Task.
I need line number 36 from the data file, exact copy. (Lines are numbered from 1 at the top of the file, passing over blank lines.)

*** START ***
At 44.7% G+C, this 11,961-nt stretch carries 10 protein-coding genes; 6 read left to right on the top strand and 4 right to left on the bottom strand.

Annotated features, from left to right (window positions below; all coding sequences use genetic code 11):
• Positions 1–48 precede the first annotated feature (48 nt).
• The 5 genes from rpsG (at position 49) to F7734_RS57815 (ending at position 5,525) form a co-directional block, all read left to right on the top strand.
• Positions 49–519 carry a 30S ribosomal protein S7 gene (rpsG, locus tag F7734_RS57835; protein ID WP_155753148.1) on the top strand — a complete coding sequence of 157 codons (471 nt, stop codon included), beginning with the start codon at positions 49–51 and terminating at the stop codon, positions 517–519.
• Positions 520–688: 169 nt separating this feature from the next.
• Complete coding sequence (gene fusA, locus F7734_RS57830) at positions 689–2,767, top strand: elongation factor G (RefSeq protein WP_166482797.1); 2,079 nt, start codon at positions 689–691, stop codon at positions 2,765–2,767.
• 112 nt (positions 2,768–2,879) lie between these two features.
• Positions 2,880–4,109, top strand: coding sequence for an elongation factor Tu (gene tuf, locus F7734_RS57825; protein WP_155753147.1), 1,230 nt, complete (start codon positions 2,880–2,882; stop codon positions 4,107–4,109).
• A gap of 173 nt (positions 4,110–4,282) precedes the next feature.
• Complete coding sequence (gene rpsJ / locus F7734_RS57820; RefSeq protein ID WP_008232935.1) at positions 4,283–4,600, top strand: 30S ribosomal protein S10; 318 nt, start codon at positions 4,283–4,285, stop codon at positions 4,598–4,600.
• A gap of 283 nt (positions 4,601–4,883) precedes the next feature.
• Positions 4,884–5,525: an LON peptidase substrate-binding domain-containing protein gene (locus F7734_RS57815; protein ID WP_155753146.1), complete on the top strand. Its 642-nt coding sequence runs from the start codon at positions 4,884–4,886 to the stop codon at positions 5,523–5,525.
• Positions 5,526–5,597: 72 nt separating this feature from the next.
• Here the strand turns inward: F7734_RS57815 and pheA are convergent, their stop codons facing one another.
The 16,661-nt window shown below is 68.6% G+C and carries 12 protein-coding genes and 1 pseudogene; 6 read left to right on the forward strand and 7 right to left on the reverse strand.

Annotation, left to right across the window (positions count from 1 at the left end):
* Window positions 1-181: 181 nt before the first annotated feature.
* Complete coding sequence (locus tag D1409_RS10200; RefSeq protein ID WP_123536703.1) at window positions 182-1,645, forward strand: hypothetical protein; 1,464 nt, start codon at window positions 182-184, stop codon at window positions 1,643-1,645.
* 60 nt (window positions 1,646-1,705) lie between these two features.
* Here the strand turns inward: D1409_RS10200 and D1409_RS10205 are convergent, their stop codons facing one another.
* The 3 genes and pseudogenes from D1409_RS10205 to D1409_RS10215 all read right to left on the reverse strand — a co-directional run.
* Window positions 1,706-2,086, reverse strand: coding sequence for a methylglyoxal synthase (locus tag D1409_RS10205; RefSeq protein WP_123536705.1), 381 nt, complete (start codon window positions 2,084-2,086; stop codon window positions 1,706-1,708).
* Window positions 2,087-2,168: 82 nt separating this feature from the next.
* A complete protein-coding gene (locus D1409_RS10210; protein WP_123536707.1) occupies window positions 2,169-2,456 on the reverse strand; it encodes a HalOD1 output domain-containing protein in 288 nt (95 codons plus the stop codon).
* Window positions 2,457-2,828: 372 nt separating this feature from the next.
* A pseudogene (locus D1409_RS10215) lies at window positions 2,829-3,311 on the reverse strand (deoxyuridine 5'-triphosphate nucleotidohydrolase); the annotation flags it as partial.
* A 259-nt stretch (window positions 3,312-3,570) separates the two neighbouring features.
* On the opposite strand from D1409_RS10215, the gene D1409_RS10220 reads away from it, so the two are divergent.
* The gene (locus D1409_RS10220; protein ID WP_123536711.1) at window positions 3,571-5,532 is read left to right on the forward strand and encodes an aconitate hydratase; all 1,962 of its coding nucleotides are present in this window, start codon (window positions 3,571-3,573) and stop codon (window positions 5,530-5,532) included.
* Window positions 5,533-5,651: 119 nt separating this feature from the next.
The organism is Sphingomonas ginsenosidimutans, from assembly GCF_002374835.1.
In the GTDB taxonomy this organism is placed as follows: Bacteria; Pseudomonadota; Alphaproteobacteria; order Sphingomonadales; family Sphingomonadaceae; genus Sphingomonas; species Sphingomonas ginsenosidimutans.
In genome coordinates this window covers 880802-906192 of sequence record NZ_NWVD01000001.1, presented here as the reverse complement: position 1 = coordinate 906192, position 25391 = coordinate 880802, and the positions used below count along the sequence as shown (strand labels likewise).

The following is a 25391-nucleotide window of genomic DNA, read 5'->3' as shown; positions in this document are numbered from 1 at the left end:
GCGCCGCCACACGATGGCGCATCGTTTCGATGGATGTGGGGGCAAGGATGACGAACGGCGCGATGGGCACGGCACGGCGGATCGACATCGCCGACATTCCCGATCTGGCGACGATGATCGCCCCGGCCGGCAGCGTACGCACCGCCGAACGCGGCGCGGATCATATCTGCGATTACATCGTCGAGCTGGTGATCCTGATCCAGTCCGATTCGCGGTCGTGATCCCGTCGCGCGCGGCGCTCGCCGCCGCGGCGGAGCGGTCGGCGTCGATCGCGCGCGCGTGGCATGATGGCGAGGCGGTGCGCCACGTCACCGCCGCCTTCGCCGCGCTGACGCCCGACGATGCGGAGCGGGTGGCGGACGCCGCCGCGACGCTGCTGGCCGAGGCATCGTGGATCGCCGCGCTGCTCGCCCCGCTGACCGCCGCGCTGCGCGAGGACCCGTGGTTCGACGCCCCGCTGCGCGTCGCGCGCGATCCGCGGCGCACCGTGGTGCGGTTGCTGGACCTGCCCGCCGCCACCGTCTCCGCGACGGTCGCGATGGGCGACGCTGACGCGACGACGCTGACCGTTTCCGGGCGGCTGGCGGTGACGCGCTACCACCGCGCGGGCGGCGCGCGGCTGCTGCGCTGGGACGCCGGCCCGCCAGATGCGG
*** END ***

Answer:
GCGCCGCCACACGATGGCGCATCGTTTCGATGGATGTGGGGGCAAGGATGACGAACGGCGCGATGGGCACGGCACGGCGGATCGACATCGCCGACATTCCCGATCTGGCGACGATGATCGCCCCGGCCGGCAGCGTACGCACCGCCGAACGCGGCGCGGATCATATCTGCGATTACATCGTCGAGCTGGTGATCCTGATCCAGTCCGATTCGCGGTCGTGATCCCGTCGCGCGCGGCGCTCGCCGCCGCGGCGGAGCGGTCGGCGTCGATCGCGCGCGCGTGGCATGATGGCGAGGCGGTGCGCCACGTCACCGCCGCCTTCGCCGCGCTGACGCCCGACGATGCGGAGCGGGTGGCGGACGCCGCCGCGACGCTGCTGGCCGAGGCATCGTGGATCGCCGCGCTGCTCGCCCCGCTGACCGCCGCGCTGCGCGAGGACCCGTGGTTCGACGCCCCGCTGCGCGTCGCGCGCGATCCGCGGCGCACCGTGGTGCGGTTGCTGGACCTGCCCGCCGCCACCGTCTCCGCGACGGTCGCGATGGGCGACGCTGACGCGACGACGCTGACCGTTTCCGGGCGGCTGGCGGTGACGCGCTACCACCGCGCGGGCGGCGCGCGGCTGCTGCGCTGGGACGCCGGCCCGCCAGATGCGG